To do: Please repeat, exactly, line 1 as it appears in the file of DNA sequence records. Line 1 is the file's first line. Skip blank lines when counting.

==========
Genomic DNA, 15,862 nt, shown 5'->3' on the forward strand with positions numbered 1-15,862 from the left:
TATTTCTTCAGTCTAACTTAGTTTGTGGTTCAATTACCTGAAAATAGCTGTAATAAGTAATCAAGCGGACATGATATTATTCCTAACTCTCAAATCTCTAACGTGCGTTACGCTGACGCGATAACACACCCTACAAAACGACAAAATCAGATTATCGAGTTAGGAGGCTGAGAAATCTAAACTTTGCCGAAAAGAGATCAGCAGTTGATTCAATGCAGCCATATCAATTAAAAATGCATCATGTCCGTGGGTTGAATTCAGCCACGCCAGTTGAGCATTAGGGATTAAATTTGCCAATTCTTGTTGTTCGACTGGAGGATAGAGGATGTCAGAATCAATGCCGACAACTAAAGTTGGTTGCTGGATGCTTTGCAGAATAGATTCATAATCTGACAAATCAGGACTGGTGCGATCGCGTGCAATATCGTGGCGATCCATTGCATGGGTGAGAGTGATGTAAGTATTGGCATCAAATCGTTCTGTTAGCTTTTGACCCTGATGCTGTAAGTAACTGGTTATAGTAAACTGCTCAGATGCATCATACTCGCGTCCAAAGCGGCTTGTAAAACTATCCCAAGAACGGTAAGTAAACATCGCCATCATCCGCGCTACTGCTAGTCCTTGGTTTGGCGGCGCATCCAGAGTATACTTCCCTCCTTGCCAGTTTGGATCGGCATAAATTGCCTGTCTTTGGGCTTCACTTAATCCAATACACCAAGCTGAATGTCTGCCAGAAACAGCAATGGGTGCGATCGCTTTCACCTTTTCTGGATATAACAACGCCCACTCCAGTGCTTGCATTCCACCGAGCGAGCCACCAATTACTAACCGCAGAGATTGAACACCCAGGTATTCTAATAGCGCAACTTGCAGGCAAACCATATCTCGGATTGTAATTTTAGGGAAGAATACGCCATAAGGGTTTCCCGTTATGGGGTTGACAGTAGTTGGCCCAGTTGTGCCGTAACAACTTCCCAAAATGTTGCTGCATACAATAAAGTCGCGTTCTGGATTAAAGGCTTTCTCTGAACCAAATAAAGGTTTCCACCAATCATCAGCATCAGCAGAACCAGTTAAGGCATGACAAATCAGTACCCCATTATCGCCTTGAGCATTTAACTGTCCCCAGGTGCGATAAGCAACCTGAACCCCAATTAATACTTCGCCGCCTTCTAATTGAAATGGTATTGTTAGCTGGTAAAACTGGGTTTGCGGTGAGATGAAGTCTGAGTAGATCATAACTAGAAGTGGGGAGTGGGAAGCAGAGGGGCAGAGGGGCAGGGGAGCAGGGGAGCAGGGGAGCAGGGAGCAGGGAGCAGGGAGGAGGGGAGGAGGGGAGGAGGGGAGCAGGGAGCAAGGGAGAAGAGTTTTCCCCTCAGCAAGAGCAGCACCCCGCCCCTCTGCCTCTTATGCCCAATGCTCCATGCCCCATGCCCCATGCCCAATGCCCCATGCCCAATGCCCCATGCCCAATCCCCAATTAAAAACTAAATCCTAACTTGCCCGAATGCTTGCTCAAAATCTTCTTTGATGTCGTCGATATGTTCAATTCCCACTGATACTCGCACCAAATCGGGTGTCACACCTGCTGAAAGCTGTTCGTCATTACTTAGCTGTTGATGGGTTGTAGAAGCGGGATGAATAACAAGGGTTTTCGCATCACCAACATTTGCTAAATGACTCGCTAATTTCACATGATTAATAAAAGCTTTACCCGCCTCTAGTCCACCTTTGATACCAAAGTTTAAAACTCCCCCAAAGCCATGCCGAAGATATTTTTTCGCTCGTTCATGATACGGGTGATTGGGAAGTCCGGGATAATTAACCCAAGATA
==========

Genomic DNA, 15,862 nt, shown 5'->3' on the forward strand with positions numbered 1-15,862 from the left: